She Cries So Much!
"Ella had one of those bloodcurdling screams pretty much round the clock," says Kelly Sklar of Houston about her baby, now 4 months old. Most of the time, the problem was hunger. "Just about the only reason she cries now is if I'm a few minutes late with her bottle," says Sklar.
The average full-term infant needs to nurse every one and a half to two and a half hours, since breast milk empties rapidly from the stomach, while formula-fed infants eat about every three hours, says Maura Frank, M.D., an assistant professor of pediatrics at New York Presbyterian-Weill Cornell Medical Center, in New York City.
If after eating your baby arches her back, spits up a lot, or releases a high-pitched wail, she may be experiencing gastroesophageal reflux -- painful heartburn. (Elevating the head of the crib about 30 degrees and burping her frequently may help comfort her.)
If it's not hunger (or heartburn), besides checking to see if your baby's diaper is wet, make sure it's not stuck to her bottom or too tight; if you're using cloth diapers, be sure the pin isn't touching her. Or undress her completely and do a top-to-bottom check; sometimes a strand of hair can get wrapped around her finger or toe and pinch.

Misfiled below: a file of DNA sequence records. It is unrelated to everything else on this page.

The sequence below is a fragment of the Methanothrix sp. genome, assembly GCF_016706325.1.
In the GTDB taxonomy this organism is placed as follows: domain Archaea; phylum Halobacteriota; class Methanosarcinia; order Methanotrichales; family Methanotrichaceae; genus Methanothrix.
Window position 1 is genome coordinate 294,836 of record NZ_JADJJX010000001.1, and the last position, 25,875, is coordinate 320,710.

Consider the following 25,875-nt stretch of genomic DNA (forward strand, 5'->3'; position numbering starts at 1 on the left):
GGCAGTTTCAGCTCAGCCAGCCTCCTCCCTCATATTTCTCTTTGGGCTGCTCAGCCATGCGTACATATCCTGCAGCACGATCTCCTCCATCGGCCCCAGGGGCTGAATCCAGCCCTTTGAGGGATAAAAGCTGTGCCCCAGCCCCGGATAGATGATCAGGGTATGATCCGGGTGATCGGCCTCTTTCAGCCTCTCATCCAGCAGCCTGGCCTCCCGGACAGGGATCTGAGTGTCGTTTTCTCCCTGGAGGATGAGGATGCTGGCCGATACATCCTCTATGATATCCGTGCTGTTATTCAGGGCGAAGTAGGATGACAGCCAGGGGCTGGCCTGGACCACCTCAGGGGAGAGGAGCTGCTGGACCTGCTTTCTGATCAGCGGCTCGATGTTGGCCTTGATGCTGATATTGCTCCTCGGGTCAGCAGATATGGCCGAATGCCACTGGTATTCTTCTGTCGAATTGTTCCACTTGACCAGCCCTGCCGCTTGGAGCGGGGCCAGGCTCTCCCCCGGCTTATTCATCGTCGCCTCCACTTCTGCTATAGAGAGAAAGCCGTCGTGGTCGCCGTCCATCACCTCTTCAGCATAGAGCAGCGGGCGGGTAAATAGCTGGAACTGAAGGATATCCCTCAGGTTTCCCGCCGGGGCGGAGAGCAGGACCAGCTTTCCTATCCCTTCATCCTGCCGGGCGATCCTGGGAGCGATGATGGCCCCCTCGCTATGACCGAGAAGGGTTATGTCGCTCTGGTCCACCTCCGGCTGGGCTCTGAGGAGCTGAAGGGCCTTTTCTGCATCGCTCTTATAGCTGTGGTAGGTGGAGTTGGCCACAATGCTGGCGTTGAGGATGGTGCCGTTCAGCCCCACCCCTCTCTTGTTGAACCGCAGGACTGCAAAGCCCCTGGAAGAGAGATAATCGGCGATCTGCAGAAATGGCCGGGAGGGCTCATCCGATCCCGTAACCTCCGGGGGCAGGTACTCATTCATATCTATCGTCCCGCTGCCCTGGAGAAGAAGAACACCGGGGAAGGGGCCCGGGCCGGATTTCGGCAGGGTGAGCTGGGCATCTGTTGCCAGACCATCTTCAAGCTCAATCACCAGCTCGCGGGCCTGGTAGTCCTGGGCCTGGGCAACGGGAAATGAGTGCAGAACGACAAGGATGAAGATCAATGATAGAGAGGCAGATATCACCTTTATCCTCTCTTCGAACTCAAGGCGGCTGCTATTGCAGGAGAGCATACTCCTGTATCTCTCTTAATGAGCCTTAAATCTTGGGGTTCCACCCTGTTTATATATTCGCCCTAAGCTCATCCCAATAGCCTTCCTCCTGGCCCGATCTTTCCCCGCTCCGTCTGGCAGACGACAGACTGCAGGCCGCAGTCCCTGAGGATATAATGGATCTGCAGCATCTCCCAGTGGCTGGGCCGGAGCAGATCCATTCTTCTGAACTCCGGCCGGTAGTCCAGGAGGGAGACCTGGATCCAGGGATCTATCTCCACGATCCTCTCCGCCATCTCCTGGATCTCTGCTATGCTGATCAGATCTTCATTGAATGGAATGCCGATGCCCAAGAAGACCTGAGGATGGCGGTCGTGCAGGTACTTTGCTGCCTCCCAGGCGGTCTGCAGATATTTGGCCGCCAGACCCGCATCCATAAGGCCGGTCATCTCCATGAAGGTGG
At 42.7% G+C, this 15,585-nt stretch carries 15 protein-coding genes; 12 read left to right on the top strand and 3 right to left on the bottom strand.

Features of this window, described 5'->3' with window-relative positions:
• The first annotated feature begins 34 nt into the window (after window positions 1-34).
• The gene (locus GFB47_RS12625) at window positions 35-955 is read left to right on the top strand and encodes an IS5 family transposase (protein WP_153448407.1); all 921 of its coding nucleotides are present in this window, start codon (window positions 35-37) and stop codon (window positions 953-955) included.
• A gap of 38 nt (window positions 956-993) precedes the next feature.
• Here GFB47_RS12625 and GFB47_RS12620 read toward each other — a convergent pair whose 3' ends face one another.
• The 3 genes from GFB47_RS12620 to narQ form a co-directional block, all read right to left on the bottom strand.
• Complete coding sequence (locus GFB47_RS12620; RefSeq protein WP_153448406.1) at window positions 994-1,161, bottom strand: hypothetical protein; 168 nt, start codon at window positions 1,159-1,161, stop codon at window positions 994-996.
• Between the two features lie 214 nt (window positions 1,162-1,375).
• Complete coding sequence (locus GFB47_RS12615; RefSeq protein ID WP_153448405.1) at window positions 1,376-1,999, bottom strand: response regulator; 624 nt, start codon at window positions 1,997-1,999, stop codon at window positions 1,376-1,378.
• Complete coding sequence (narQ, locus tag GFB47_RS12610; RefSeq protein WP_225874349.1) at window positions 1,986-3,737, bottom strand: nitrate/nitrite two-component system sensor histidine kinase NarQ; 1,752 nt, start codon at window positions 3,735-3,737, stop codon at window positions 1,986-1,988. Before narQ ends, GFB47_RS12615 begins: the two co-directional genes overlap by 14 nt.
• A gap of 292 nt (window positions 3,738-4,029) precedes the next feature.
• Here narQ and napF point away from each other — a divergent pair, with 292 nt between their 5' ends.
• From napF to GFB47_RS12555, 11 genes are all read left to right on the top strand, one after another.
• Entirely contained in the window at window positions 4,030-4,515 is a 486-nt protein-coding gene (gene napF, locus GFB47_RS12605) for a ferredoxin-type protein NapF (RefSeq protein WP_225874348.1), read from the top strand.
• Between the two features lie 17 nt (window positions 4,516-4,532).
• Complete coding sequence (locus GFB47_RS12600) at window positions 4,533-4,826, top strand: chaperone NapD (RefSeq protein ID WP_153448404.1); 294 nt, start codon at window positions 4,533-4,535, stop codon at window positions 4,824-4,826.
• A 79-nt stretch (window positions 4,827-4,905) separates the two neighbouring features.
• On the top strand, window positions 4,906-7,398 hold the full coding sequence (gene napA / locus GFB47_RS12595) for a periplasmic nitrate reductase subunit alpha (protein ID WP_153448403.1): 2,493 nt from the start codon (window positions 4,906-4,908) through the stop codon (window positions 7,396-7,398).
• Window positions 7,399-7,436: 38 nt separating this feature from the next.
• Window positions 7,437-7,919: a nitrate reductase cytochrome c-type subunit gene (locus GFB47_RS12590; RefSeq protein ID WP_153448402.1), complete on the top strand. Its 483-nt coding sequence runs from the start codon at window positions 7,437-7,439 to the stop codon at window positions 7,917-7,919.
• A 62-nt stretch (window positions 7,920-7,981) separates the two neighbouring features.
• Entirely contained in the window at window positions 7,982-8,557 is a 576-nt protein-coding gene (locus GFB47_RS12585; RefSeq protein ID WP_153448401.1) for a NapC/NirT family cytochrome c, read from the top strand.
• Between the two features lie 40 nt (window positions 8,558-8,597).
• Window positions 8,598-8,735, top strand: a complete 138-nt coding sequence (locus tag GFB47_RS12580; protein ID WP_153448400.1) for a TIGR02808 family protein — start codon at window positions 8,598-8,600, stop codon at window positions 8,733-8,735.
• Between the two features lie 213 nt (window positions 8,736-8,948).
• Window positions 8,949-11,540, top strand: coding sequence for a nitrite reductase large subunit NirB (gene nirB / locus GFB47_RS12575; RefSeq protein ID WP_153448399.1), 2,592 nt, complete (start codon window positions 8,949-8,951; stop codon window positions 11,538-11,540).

Still crying? She might be extra sensitive to loud noises, vibrations, and changes in the room, such as lights being turned on or a window being opened. Many moms find that the best soother is a "mummy wrap": Turn off the TV and the phone's ringer, swaddle your baby in a blanket, and hold her close.
If nothing works, it might be colic, which affects 20 percent of babies. The cause isn't known, but the excessive fussiness usually starts between weeks two and four, peaks around week six, and subsides by the time the baby's 3 months old. So just hang in there.
"I'd set Ariana -- she's eight years old now -- in her bouncer on the dryer at times until she fell asleep," says Jennifer Ortiz of Lexington, Kentucky. Judith Matloff of New York City nestled her son, Anton, now 3, in her arms and swayed him along to some tapes of Angolan ballads. "They're slow and haunting, with a rhythm similar to a heartbeat. I guess that's why they soothed him."
Of course, you may have a baby who doesn't cry much at all. "Not every newborn is a crybaby, and that's normal too," says Dr. Dungy. "Some infants are able to soothe themselves."
Call the pediatrician if: she's spitting up excessively; the doctor may prescribe a baby-safe reflux medication. Also call if she cries uncontrollably, or if she's under 3 months of age and is running a temperature above 100°F (under the arm) or 100.4°F (in the ear or rectally).